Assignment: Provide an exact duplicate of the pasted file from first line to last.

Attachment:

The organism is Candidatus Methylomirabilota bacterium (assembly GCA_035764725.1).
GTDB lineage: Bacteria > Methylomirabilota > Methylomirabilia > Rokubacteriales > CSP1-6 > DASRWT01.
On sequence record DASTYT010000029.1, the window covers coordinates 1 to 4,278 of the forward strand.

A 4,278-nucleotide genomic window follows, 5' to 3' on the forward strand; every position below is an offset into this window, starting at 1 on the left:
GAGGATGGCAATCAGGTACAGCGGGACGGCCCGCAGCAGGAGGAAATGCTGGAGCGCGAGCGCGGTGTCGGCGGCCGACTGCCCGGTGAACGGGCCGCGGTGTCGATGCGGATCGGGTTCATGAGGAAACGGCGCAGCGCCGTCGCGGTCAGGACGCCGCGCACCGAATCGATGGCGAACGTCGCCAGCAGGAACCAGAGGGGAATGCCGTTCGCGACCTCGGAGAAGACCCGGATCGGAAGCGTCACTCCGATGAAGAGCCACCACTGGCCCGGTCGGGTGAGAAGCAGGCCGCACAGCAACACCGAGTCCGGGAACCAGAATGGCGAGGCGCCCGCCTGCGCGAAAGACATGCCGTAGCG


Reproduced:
The organism is Candidatus Methylomirabilota bacterium (assembly GCA_035764725.1).
GTDB lineage: Bacteria > Methylomirabilota > Methylomirabilia > Rokubacteriales > CSP1-6 > DASRWT01.
On sequence record DASTYT010000029.1, the window covers coordinates 1 to 4,278 of the forward strand.

A 4,278-nucleotide genomic window follows, 5' to 3' on the forward strand; every position below is an offset into this window, starting at 1 on the left:
GAGGATGGCAATCAGGTACAGCGGGACGGCCCGCAGCAGGAGGAAATGCTGGAGCGCGAGCGCGGTGTCGGCGGCCGACTGCCCGGTGAACGGGCCGCGGTGTCGATGCGGATCGGGTTCATGAGGAAACGGCGCAGCGCCGTCGCGGTCAGGACGCCGCGCACCGAATCGATGGCGAACGTCGCCAGCAGGAACCAGAGGGGAATGCCGTTCGCGACCTCGGAGAAGACCCGGATCGGAAGCGTCACTCCGATGAAGAGCCACCACTGGCCCGGTCGGGTGAGAAGCAGGCCGCACAGCAACACCGAGTCCGGGAACCAGAATGGCGAGGCGCCCGCCTGCGCGAAAGACATGCCGTAGCG